Our theatre archive document of the month for April comes from the Arthur Shields (1896-1970) archive and the Abbey Theatre tour of North America, eighty years ago this year.
The papers of actor, director and revolutionary Arthur Shields provide a truly personal, textual and visual insight into the life, career of Arthur Shields, as he worked in theatre for the Abbey Theatre in Dublin, in America on the Abbey Tours of the 1930s and his later film career and that of his brother Barry Fitzgerald (William Shields, 1888-1961).
Shields had three wives, two of whom acted for the Abbey Theatre: Basie McGee, who acted under the name 'Joan Sullavan,' and Una 'Aideen' O'Connor. His third wife Laurie Bailey Shields, an American journalist, was instrumental in collecting additional material for the archive after Arthur's death
The brothers Shields were close friends of Sean O’Casey, and took instrumental roles in the first productions of his ‘Dublin trilogy.’ Arthur Shields was through the 1920s and 30s, the Abbey’s chief ‘handsome lead’; his brother Barry Fitzgerald was the company’s most popular comic actor. Arthur Shields frequently directed plays for the Abbey, and more particularly for George Yeats's 'Dublin Drama Leagure'. In the 1930s, when the Abbey undertook a succession of half-year tours of North America, it was Arthur Shields who handled their management on the road.
These tours won the Abbey a fond welcome in towns and cities across the continent. Broadway producers and Hollywood directors also expressed their interest. John Ford, the great Irish American film director, met with the company in Hollywood, and decided to use some members in The Informer(1935) and all the main players in The Plough and the Stars (1936). Thereafter, Barry Fitzgerald remained in the USA as a film star. Arthur Shields was cast in subsequent movies by Ford. He also was invited to direct plays by Paul Vincent Carroll on Broadway in the late 1930s. By the end of the decade, he and his partner Aideen Shields had left the Abbey for the USA.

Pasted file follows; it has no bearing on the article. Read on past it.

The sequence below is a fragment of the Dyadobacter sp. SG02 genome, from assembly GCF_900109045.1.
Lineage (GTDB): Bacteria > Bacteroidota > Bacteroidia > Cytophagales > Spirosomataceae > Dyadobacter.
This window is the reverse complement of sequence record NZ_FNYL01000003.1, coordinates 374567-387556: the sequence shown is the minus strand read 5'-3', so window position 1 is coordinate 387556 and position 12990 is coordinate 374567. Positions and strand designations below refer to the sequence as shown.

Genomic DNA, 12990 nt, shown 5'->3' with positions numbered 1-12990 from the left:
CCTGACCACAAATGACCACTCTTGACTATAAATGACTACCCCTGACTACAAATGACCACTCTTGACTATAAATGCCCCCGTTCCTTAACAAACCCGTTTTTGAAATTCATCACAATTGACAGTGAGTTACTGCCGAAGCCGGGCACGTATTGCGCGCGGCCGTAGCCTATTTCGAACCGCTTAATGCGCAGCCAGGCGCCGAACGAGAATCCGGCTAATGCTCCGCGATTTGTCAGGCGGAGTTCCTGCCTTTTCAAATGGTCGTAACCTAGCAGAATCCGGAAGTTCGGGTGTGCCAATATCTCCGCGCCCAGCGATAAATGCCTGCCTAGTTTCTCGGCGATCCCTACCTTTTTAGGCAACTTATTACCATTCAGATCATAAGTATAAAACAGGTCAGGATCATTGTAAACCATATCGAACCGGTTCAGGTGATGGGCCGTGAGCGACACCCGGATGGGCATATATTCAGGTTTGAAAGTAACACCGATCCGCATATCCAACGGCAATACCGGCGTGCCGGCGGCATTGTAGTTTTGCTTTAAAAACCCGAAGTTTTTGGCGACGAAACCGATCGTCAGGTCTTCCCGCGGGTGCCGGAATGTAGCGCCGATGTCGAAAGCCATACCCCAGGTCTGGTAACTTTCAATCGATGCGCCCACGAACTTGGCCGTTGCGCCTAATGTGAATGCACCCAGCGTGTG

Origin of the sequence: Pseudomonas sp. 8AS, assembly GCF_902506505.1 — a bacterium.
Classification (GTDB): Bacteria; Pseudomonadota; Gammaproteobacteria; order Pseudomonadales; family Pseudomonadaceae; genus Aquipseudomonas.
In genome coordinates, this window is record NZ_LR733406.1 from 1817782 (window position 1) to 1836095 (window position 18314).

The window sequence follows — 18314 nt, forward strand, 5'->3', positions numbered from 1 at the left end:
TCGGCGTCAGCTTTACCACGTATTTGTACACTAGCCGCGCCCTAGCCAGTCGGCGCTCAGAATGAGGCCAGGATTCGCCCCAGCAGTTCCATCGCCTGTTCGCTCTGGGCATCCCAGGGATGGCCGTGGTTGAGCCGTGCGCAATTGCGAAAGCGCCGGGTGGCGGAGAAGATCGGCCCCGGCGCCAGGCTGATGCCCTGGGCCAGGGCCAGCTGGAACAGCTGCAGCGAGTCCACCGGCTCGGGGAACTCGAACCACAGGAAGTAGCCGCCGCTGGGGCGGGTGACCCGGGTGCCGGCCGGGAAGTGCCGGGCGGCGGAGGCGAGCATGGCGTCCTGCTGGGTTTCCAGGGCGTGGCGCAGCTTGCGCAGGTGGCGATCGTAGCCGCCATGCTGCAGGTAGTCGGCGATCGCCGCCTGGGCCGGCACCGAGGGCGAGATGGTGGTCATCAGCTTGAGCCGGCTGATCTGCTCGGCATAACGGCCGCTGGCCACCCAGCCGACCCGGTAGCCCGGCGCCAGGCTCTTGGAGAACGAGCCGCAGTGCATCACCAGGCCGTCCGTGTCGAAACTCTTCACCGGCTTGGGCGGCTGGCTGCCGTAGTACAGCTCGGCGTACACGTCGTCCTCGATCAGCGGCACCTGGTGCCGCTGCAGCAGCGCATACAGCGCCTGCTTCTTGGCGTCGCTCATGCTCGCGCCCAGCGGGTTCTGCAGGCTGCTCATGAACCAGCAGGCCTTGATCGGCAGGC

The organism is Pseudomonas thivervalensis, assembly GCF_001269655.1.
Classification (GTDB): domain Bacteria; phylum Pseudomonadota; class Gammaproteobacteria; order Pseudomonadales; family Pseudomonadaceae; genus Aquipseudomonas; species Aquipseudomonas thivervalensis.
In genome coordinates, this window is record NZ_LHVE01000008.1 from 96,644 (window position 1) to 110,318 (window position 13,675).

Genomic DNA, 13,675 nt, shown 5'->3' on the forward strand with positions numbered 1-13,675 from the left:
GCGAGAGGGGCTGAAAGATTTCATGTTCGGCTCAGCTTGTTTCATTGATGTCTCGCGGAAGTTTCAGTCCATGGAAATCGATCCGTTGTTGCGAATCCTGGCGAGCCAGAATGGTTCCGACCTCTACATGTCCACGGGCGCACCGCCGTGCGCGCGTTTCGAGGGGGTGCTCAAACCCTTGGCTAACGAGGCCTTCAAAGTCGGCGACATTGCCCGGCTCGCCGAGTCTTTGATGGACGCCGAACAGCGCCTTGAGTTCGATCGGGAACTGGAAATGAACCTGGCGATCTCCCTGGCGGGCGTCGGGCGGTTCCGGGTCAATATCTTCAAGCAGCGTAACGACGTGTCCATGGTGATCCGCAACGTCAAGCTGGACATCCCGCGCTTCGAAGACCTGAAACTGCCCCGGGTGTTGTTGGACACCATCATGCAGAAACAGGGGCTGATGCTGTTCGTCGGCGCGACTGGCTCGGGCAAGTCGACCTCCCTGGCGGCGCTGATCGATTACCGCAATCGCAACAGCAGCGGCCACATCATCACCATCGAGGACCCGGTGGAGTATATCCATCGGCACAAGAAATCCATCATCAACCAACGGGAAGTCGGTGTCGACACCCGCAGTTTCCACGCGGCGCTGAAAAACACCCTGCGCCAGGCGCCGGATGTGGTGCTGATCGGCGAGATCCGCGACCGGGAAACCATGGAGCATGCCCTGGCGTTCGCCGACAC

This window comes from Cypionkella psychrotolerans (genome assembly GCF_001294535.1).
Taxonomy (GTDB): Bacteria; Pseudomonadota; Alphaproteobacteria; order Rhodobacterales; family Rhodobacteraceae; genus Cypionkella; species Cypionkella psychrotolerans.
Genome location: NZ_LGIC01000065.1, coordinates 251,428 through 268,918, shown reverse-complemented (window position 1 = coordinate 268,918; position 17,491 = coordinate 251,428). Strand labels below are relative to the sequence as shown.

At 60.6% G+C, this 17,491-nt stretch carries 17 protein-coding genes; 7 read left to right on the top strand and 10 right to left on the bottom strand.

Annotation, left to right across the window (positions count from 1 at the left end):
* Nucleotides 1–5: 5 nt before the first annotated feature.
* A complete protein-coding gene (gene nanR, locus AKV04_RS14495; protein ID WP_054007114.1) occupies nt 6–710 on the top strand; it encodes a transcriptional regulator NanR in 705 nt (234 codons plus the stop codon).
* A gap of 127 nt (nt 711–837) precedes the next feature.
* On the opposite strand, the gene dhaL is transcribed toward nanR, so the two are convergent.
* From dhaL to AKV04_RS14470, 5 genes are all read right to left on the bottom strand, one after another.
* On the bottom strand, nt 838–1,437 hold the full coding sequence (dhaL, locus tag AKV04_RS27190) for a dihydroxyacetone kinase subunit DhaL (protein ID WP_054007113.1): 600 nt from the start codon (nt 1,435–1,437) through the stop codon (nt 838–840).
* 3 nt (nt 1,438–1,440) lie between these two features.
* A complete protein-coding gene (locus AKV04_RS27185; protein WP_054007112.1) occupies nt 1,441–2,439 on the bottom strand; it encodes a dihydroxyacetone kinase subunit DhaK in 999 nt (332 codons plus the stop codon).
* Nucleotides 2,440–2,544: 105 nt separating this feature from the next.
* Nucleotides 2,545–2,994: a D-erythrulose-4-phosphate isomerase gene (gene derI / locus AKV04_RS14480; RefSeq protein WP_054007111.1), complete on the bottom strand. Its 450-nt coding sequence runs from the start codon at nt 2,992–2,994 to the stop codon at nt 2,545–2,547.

It is from these papers relating to the 1932-1933 tour of North America that we focus on this month and highlight the Abbey Tour which took place eighty years ago this year.
T13/A/82Proposed and temporary itinerary for the 1932-1933 Abbey tour of North America. Covers the period from 10 October 1932 to 10 May 1933. 2 identical copies present.
Letter from W.B. Yeats, The Waldorf Astoria, New York addressed to Arthur Shields. Yeats writes that he was of the strong opinion 'that it would be better as far as possible to drop "Words upon the Window Pane" out of our American repertory' because Yeats felt that American audience didn't have sufficient knowledge of Swift's works. 30 October 1932.
An online exhibition of digitised material from the Shields Archive is available here
The Shields archive catalogue can be accessed in full here